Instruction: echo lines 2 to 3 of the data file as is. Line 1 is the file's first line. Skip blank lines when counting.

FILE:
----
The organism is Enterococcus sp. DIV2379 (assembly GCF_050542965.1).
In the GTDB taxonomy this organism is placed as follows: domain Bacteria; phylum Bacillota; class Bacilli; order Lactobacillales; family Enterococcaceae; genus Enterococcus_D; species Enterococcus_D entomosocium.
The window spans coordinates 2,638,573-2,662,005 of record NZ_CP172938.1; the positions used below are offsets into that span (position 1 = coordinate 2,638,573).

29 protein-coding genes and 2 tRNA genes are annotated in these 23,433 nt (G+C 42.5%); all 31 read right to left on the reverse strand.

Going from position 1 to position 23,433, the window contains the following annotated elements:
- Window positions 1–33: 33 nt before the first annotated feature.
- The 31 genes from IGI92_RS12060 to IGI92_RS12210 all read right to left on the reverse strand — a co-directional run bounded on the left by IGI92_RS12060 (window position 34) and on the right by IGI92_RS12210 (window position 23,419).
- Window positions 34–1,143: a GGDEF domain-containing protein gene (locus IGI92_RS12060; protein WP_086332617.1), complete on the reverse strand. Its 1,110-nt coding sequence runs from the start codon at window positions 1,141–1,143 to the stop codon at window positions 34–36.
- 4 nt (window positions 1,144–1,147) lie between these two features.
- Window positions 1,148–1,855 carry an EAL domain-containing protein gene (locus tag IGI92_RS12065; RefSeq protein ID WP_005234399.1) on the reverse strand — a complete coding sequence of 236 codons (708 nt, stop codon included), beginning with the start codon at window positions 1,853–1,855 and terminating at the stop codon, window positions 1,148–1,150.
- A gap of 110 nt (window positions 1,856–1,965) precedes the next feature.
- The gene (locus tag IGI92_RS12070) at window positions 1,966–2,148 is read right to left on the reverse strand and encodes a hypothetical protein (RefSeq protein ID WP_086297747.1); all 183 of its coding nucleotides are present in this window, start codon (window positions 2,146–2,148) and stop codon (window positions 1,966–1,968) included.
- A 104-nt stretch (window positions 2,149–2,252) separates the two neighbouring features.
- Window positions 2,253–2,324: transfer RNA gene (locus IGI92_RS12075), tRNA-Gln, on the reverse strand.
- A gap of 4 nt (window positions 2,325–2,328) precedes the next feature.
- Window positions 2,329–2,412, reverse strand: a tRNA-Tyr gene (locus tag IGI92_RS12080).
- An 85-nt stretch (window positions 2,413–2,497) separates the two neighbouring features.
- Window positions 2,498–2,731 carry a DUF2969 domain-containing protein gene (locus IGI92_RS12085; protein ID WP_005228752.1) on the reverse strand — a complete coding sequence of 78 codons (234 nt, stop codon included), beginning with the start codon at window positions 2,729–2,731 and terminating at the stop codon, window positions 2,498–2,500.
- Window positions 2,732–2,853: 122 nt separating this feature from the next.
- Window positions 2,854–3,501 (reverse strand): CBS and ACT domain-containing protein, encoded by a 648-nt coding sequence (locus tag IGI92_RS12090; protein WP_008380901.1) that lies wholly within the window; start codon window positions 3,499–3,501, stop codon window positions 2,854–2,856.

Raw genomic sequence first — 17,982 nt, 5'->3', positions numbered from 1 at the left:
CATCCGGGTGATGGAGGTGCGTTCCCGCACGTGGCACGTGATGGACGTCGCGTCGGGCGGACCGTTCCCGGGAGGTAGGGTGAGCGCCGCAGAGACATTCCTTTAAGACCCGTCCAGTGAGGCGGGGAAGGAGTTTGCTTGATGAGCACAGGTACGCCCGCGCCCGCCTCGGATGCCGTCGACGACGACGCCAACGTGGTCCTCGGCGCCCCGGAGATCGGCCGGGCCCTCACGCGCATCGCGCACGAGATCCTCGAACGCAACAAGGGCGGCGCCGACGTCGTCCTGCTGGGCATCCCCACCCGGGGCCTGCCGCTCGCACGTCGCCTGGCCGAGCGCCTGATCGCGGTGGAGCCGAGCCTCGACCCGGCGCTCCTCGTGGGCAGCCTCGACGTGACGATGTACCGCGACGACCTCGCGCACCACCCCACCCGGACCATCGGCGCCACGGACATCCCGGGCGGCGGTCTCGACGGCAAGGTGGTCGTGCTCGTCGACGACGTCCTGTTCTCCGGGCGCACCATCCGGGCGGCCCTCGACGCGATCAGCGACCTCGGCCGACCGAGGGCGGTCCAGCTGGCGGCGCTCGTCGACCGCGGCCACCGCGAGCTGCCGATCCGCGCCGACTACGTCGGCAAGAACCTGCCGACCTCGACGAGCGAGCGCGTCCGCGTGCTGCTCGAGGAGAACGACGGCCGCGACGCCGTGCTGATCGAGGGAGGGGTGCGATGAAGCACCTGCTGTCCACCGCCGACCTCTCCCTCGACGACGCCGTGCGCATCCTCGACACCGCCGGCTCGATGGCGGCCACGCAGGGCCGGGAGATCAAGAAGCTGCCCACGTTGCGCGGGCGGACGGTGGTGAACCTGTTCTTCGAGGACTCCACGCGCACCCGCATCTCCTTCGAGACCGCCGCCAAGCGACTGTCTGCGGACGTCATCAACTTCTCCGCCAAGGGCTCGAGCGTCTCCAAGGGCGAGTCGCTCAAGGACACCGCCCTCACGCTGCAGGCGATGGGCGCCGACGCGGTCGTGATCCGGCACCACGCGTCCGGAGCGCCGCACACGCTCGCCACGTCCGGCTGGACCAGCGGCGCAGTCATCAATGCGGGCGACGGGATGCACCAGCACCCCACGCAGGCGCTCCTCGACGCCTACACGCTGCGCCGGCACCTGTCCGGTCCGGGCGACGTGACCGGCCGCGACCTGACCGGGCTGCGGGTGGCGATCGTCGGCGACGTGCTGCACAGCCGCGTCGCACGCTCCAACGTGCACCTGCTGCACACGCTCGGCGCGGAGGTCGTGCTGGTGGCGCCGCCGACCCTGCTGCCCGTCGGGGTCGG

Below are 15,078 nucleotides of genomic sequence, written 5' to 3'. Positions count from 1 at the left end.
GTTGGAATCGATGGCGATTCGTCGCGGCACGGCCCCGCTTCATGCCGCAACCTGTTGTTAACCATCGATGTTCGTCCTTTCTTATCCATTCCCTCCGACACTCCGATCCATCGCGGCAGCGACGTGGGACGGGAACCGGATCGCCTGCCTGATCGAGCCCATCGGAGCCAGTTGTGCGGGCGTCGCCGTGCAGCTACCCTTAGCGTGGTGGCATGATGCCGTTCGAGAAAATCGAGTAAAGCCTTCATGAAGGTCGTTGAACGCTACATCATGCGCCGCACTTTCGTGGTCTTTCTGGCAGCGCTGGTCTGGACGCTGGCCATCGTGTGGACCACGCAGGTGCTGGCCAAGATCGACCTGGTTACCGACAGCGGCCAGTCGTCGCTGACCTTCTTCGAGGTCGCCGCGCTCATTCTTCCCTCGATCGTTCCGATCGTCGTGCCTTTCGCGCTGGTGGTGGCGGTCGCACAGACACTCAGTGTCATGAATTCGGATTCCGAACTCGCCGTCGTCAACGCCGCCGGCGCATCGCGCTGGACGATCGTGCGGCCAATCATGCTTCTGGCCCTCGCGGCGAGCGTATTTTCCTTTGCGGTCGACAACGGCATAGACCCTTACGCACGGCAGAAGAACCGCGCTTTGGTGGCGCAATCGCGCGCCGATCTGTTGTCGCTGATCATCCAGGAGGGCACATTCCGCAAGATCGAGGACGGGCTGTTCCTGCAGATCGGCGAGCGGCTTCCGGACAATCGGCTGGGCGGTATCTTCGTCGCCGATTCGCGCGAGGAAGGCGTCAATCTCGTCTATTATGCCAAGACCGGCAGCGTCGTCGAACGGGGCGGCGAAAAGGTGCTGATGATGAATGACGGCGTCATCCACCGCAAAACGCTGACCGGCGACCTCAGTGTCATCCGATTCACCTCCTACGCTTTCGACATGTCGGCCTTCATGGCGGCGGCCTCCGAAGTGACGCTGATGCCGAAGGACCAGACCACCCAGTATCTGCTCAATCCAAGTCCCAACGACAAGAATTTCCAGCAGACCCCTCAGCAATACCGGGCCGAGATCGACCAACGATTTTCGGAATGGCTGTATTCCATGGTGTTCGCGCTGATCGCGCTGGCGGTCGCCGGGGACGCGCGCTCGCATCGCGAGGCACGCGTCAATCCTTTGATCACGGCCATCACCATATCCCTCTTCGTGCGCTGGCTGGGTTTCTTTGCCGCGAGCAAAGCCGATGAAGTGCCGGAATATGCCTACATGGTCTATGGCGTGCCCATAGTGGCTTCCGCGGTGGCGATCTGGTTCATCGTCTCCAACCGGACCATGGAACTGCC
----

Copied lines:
In the GTDB taxonomy this organism is placed as follows: domain Bacteria; phylum Bacillota; class Bacilli; order Lactobacillales; family Enterococcaceae; genus Enterococcus_D; species Enterococcus_D entomosocium.
The window spans coordinates 2,638,573-2,662,005 of record NZ_CP172938.1; the positions used below are offsets into that span (position 1 = coordinate 2,638,573).